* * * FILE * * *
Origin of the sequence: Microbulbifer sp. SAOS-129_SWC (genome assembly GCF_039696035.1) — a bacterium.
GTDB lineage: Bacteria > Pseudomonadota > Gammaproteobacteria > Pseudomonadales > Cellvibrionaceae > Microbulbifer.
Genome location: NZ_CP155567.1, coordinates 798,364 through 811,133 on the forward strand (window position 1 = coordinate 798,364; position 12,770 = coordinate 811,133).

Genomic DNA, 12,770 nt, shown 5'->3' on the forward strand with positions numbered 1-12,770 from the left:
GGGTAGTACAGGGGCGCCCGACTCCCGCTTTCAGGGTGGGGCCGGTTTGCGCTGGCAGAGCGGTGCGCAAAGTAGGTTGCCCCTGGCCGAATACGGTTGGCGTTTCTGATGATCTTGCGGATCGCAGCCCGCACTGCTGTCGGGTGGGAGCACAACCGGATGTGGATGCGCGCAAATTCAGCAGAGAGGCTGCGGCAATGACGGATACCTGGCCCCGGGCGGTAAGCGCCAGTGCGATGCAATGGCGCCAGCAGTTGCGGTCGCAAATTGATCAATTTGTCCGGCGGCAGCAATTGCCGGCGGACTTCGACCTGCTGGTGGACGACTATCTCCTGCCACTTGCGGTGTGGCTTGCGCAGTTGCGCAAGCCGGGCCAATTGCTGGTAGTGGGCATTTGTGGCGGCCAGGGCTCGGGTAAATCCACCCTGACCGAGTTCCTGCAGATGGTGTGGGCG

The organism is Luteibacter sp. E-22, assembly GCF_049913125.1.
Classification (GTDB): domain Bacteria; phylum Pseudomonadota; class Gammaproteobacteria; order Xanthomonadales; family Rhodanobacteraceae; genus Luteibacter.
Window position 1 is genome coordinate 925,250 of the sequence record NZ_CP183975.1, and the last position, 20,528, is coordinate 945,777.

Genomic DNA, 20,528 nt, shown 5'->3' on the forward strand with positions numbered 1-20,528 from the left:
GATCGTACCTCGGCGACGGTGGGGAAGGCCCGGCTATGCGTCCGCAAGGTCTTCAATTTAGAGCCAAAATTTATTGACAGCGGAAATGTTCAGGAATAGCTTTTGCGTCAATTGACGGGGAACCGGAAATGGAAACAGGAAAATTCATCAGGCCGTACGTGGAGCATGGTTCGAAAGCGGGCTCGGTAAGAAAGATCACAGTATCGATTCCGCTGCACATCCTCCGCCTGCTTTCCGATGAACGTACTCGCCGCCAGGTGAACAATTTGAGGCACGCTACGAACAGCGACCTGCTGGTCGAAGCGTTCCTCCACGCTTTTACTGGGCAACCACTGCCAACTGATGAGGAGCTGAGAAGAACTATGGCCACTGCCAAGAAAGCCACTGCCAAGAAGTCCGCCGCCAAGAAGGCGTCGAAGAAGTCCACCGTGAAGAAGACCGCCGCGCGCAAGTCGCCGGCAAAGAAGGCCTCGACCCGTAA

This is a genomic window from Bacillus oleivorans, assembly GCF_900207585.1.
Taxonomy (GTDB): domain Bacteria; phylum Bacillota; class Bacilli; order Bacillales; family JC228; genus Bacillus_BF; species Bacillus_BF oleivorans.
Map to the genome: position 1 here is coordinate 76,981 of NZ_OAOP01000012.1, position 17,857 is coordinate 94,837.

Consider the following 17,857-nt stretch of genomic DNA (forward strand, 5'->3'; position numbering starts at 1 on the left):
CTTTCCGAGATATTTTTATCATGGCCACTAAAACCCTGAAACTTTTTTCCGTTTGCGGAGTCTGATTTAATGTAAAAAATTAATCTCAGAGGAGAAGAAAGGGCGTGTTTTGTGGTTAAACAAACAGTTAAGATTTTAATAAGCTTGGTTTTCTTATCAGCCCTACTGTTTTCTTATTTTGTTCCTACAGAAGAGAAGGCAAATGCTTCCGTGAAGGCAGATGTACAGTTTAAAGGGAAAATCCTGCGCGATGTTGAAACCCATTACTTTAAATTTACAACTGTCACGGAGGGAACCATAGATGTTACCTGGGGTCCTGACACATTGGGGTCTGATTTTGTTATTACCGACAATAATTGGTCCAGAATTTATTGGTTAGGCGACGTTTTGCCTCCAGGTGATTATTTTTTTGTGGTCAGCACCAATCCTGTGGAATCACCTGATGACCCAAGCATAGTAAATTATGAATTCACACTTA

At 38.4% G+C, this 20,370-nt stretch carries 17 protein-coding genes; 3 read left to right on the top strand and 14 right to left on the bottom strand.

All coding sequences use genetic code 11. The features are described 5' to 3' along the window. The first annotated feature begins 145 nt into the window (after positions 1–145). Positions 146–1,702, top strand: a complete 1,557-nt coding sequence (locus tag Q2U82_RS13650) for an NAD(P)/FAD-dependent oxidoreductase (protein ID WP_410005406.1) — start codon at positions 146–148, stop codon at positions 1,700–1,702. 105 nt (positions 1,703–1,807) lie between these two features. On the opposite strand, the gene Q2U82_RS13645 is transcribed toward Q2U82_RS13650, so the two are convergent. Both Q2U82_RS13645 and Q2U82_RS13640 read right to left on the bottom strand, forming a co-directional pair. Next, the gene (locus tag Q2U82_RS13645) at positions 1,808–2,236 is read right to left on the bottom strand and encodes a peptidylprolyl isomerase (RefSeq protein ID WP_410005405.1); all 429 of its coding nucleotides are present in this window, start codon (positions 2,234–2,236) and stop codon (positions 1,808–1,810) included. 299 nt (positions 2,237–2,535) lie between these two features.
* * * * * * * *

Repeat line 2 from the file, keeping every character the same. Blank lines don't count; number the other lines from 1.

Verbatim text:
GTDB lineage: Bacteria > Pseudomonadota > Gammaproteobacteria > Pseudomonadales > Cellvibrionaceae > Microbulbifer.